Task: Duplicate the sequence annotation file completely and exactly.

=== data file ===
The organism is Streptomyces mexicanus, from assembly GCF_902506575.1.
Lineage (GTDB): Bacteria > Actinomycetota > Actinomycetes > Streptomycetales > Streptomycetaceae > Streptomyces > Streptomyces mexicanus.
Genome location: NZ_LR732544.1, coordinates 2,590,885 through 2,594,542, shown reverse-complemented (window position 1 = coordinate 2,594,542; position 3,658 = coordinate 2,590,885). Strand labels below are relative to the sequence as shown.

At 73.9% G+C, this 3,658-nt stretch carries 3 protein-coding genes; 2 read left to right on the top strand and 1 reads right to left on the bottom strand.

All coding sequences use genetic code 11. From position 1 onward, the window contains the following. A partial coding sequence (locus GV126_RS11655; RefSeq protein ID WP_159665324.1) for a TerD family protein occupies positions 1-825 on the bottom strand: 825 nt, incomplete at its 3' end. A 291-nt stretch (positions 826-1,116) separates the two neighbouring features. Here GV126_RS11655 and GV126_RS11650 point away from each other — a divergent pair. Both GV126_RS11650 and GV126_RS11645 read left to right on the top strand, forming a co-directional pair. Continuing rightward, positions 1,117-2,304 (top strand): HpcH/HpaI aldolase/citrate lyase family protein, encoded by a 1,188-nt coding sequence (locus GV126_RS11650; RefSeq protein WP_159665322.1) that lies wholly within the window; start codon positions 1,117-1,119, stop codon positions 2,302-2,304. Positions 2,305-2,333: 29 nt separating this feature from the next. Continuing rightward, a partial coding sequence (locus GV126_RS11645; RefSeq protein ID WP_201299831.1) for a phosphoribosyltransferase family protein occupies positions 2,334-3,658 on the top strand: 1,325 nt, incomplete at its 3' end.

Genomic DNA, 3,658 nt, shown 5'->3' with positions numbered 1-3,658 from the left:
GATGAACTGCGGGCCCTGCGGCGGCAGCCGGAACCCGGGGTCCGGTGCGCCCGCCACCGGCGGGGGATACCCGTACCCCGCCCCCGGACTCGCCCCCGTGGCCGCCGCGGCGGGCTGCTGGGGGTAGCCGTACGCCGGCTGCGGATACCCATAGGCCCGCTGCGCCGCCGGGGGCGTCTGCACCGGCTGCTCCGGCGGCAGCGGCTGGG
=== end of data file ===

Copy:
The organism is Streptomyces mexicanus, from assembly GCF_902506575.1.
Lineage (GTDB): Bacteria > Actinomycetota > Actinomycetes > Streptomycetales > Streptomycetaceae > Streptomyces > Streptomyces mexicanus.
Genome location: NZ_LR732544.1, coordinates 2,590,885 through 2,594,542, shown reverse-complemented (window position 1 = coordinate 2,594,542; position 3,658 = coordinate 2,590,885). Strand labels below are relative to the sequence as shown.

At 73.9% G+C, this 3,658-nt stretch carries 3 protein-coding genes; 2 read left to right on the top strand and 1 reads right to left on the bottom strand.

All coding sequences use genetic code 11. From position 1 onward, the window contains the following. A partial coding sequence (locus GV126_RS11655; RefSeq protein ID WP_159665324.1) for a TerD family protein occupies positions 1-825 on the bottom strand: 825 nt, incomplete at its 3' end. A 291-nt stretch (positions 826-1,116) separates the two neighbouring features. Here GV126_RS11655 and GV126_RS11650 point away from each other — a divergent pair. Both GV126_RS11650 and GV126_RS11645 read left to right on the top strand, forming a co-directional pair. Continuing rightward, positions 1,117-2,304 (top strand): HpcH/HpaI aldolase/citrate lyase family protein, encoded by a 1,188-nt coding sequence (locus GV126_RS11650; RefSeq protein WP_159665322.1) that lies wholly within the window; start codon positions 1,117-1,119, stop codon positions 2,302-2,304. Positions 2,305-2,333: 29 nt separating this feature from the next. Continuing rightward, a partial coding sequence (locus GV126_RS11645; RefSeq protein ID WP_201299831.1) for a phosphoribosyltransferase family protein occupies positions 2,334-3,658 on the top strand: 1,325 nt, incomplete at its 3' end.

Genomic DNA, 3,658 nt, shown 5'->3' with positions numbered 1-3,658 from the left:
GATGAACTGCGGGCCCTGCGGCGGCAGCCGGAACCCGGGGTCCGGTGCGCCCGCCACCGGCGGGGGATACCCGTACCCCGCCCCCGGACTCGCCCCCGTGGCCGCCGCGGCGGGCTGCTGGGGGTAGCCGTACGCCGGCTGCGGATACCCATAGGCCCGCTGCGCCGCCGGGGGCGTCTGCACCGGCTGCTCCGGCGGCAGCGGCTGGG